Another CCID Social Development project is proving to do just that. Called the Public Employment Programme (PEP), it is a collaborative project with NGOs, local businesses and other stakeholders and helps the homeless find stable employment while addressing their substance social, legal, medical and economic needs. In short, it aims to provide a comprehensive solution to homelessness.

A City of Cape Town project funded by National Treasury, PEP operates across Cape Town. Through its NGO partner Khulisa Social Solutions, the CCID came on board in the Cape Town CBD in January 2022, providing training and psychosocial support to a group of participants. The project is based on the Foreshore, and the team operates from a shipping container (donated by Maersk) in the grounds of the Artscape Theatre Centre.

Clients are recruited based on the following criteria: they are homeless, located in the city centre, and willing to work and engage in psychosocial services. The CCID assists participants with obtaining an ID document and bank account. Participants are paid a stipend and the work opportunity is treated like any other employment to support the individual’s success towards societal reintegration.

Overall, PEP has helped 423 homeless clients collectively among partners, with 57 street people having participated in the CCID-Khulisa Foreshore project. Of these, only three are from the original intake when the project launched in January 2022. The project targets people who have been homeless for over a year, as well as substance users willing to use the harm-reduction approach to create positive change in their lives.

Pep participants at work
Participants earn a stipend for doing daily tasks. Here PEP participants clean green litter bins in the Cape Town CBD.


Needless to say, the challenges are immense. Most participants who leave do so to take up other employment opportunities, or because they are unable to maintain the six-hour shift and cannot yet commit to overcoming their circumstances.

Gerardy says that good hygiene, positive behaviour, family reunification, decreased substance usage and moving off the street are the main indicators of change that show the programme is benefitting its participants.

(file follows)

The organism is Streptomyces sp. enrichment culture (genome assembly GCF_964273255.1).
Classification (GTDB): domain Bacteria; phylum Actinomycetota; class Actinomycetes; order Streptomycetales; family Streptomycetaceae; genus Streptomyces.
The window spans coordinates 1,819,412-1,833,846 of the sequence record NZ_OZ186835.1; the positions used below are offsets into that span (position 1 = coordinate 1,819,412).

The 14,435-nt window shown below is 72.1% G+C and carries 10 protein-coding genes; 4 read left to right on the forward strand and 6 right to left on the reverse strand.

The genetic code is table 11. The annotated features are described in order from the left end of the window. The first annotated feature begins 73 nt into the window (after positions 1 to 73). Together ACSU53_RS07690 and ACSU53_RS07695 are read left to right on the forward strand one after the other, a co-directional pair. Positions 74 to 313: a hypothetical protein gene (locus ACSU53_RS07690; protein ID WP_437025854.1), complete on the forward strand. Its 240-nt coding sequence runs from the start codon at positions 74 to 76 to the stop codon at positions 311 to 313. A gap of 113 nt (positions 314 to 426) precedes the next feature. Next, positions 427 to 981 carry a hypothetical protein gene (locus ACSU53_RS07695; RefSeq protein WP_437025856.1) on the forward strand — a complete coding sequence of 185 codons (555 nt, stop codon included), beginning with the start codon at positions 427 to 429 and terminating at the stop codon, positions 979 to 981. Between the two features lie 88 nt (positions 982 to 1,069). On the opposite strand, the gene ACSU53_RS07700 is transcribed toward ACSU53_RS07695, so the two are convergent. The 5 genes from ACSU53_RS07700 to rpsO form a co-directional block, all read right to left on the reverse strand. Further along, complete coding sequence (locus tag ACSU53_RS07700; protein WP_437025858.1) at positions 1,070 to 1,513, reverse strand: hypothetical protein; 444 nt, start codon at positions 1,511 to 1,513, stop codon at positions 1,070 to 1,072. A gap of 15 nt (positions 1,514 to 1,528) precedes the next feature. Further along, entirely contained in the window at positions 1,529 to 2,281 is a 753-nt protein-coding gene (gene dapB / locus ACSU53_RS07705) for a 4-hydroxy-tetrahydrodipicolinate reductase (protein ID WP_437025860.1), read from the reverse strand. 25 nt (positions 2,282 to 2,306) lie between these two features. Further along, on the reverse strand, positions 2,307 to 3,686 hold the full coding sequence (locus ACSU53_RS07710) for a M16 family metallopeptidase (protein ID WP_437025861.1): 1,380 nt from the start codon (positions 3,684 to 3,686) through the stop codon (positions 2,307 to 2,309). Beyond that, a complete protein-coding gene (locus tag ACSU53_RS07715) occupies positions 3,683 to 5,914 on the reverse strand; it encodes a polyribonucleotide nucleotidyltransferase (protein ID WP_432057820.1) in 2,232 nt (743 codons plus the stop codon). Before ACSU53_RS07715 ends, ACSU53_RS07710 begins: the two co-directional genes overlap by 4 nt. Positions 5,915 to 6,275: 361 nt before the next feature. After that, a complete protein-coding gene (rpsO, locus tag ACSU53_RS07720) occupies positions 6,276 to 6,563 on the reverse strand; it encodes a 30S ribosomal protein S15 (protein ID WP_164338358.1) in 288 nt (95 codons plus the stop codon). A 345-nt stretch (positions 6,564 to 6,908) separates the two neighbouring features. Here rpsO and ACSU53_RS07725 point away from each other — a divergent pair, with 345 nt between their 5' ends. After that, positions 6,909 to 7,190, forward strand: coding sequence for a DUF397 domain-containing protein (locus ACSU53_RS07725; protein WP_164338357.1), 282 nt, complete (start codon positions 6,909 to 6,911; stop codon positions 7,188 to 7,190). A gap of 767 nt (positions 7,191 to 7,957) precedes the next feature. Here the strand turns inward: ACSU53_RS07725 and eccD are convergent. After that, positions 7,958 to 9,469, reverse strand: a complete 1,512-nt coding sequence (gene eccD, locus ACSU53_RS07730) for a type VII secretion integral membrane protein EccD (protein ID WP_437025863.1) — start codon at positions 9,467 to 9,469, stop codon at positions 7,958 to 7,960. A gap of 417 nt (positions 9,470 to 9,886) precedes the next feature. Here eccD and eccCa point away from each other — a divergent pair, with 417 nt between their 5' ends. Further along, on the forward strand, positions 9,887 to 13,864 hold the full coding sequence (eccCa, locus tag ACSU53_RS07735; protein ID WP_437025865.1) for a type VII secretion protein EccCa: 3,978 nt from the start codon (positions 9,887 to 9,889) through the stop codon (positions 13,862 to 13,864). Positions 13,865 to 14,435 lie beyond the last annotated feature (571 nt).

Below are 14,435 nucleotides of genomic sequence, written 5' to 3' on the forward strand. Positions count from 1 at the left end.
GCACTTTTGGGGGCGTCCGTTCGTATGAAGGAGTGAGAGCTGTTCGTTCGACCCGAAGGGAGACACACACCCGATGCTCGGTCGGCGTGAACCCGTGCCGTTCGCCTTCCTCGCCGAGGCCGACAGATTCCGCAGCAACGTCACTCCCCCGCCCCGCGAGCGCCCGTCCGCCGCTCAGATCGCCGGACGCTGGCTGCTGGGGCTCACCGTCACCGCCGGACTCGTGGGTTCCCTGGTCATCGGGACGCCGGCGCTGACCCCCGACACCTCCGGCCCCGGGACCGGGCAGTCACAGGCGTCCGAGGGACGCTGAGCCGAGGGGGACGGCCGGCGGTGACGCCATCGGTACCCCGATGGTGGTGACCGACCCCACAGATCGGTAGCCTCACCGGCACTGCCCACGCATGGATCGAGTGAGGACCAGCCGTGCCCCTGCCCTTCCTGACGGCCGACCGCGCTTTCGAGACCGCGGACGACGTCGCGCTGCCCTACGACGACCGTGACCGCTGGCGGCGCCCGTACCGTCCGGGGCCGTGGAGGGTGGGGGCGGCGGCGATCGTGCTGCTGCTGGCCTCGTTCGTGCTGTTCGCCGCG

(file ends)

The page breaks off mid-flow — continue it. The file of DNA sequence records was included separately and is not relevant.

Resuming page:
Many participants may drop out. But there are people like P who turn their lives around. S is another individual working hard to carve a different path. With a million-dollar smile and a sherpa hat, he’s a young man who came to Cape Town seeking opportunities to help support his family. He struggled to find work so ended up on the streets for two years.
He joined PEP and is now applying for funding to start his own fast-food stall in the city centre, selling hamburgers and hot dogs. PEP’s money management and business lessons will hopefully help make this passion a real-life project soon.

Another aspect of PEP is the fact that it’s bringing families back together. W left his wife and home after he found out she was cheating on him. He lost his job and pawned his possessions to provide for his two children. Whatever he had, he gave to them. He turned to alcohol to cope with his stress, moving between shelters and jobs, then back to the Eastern Cape to nurse his sick mother. He returned to Cape Town and heard about the PEP programme.

He says, “I’m happy being on this programme. We’re getting lessons. They want us to build ourselves, so we can stand on our own and bring our family together. That’s what I am doing. I’ve got a room in Langa now and I want to make a home for me, so I can call my children and say this is where you can find me. I am here. I want to come back to my normal life. I will never give up.”

Gerardy concludes that the CCID Social Development team is dedicated to helping to restore hope and dignity to some of the most marginalised individuals. For her, it’s a vocation, “For over a decade, I have dedicated myself to this work. As someone with a former substance use issue, I am able to empathise with clients, and to build relationships with them. I find a deep sense of purpose and fulfilment in helping marginalised individuals overcome their challenges and achieve stability.”

The CCID’s PEP team meets every morning at the Artscape, to chat around the fire and build each other up, and then tackle the day’s tasks, often in collaboration with the CCID’s Urban Management department. It’s hugely humbling and a great privilege to visit them.